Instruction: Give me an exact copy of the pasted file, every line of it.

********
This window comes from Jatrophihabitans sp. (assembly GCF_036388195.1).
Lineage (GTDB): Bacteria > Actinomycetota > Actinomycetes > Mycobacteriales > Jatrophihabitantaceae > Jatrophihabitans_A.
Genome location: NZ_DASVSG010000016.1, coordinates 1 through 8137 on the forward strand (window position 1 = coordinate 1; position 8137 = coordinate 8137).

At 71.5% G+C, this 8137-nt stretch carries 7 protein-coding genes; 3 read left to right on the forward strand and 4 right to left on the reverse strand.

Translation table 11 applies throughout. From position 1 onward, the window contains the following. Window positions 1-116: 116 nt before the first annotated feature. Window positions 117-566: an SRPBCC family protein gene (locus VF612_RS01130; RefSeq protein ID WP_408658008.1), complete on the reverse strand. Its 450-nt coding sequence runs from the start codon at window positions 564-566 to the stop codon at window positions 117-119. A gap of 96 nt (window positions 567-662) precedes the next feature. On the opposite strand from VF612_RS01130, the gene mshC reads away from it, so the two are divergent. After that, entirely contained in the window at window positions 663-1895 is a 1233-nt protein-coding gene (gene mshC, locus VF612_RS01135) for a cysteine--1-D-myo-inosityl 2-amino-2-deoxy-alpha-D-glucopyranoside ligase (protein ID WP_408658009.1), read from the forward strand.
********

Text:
This window comes from Jatrophihabitans sp. (assembly GCF_036388195.1).
Lineage (GTDB): Bacteria > Actinomycetota > Actinomycetes > Mycobacteriales > Jatrophihabitantaceae > Jatrophihabitans_A.
Genome location: NZ_DASVSG010000016.1, coordinates 1 through 8137 on the forward strand (window position 1 = coordinate 1; position 8137 = coordinate 8137).

At 71.5% G+C, this 8137-nt stretch carries 7 protein-coding genes; 3 read left to right on the forward strand and 4 right to left on the reverse strand.

Translation table 11 applies throughout. From position 1 onward, the window contains the following. Window positions 1-116: 116 nt before the first annotated feature. Window positions 117-566: an SRPBCC family protein gene (locus VF612_RS01130; RefSeq protein ID WP_408658008.1), complete on the reverse strand. Its 450-nt coding sequence runs from the start codon at window positions 564-566 to the stop codon at window positions 117-119. A gap of 96 nt (window positions 567-662) precedes the next feature. On the opposite strand from VF612_RS01130, the gene mshC reads away from it, so the two are divergent. After that, entirely contained in the window at window positions 663-1895 is a 1233-nt protein-coding gene (gene mshC, locus VF612_RS01135) for a cysteine--1-D-myo-inosityl 2-amino-2-deoxy-alpha-D-glucopyranoside ligase (protein ID WP_408658009.1), read from the forward strand.